“Fishing With Confidence” It can take several years to build up your fishing confidence and only one bad day on the water to break it down and doubting every decision you make further on – Bennie Wiese
From experience one will realize that building confidence is a gradual process. Like everything else it is all about time and place. Fishing in many different situations all over the country, at different times of the year, and competing against different anglers is part of the process. Having a reliable information network will also be to your advantage. Also pay attention to how bad you did and compare it with how good your buddies did on the same venue. By just listening to what they are saying on how they were fishing, where and what they were doing can give you clues to what you have done wrong.
I will analyze my day’s fishing to try and figure out what I have done wrong and what I should do differently. I make mental notes and then apply it the next day or during my next trip at the same venue. Having another ace card up my sleeve will boost my confidence, but make no mistake, if you do not apply this knowledge it won’t do anything for you confidence. You are most likely to discard the information instead of improving your skills.
There are pros and cons in trying to compete in fishing tournaments. Imagine you are all hyped up to go and fish the next event and the worse happen; you don’t even finish close to the top positions. Mixed emotions will run through your mind; ‘why did I think I’m good enough for this level; why did I embarrass myself like this to compete against top anglers?” and so you will break down your confidence in a matter of seconds.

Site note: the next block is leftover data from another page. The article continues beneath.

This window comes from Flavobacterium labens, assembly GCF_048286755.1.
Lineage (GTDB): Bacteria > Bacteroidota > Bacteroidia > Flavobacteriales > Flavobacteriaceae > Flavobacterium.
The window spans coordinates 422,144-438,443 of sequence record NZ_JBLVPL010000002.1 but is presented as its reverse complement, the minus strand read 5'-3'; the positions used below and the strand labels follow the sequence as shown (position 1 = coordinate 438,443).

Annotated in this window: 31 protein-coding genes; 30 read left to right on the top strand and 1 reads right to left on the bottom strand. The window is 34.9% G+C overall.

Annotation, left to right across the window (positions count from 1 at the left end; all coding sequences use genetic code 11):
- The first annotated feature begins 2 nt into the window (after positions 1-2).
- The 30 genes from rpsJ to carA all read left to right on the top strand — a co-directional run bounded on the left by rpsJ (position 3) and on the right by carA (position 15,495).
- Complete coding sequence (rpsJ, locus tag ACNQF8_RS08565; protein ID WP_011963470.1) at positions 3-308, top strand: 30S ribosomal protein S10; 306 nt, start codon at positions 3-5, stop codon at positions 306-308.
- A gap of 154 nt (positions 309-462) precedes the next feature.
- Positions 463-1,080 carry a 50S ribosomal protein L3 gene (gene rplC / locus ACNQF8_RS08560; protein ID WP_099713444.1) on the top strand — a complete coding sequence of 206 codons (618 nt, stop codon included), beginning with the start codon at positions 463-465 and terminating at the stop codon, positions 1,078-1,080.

If you do want to fish in the big leagues then don’t set yourself up for failure. Know what you are getting yourself into from the start and know who you are up against. Yes, by doing well you will boost your confidence big time but you will have to maintain your success to keep it there. By setting yourself alternative goals you will maintain your confidence as well. For instance if I’m fishing a local Cast-for-Cash tournament where the rules are that there is no size limit, I set my goal of getting my limit with a minimum size of 300mm. I will not
keep anything smaller than that. Doesn’t matter how difficult the fishing is, because I believe once you get your limit you naturally will relax a bit and lose your focus.
When you weigh-in bigger fish and you see other anglers weighing smaller fish your confidence will go through the roof. And even if don’t win you will see that you did something right. Any time when you go out fishing your number one goal should be to get a minimum size limit and in doing so your skill will be improving a lot. It doesn’t matter who the angler is and what his skills are, if he does not have confidence in his abilities he will not perform. But know this; your confidence can be perfect and your skills are what are needed, you can still come off the water with no limit. Then you should be able to realize what the problem was. The bass might have had locked jaw, then you can’t lose faith in yourself, keep your confidence up and learn from that experience.
There are a few ways to help you build confidence. When you are really serious about competing, you will have to do your homework, prefish, study your weather forecast, trust in your own skills as an angler and you will get there. But always remember one thing; once you’ve reached your goal and had a few wins there is only one way to go and that is down. If you allow your confidence to deflate because you’ve lost a few competitions it will be so much harder to get back on top. Very few can keep up with being on top all the time and if you are like me who has to work for a living it will be very difficult to go pre-fish all the time. The only way to be on top all the time is to be basically living on the water and not everyone is able to do that.
Lastly, keep doing what you are doing, work hard, keep yourself positive and you will get there.
*Bennie Wiese is the editor of SA Bass magazine and an experienced provincial bass angler.
It can take several years to build up your fishing confidence and only one bad day on the water to break it down and doubting every decision you make further on.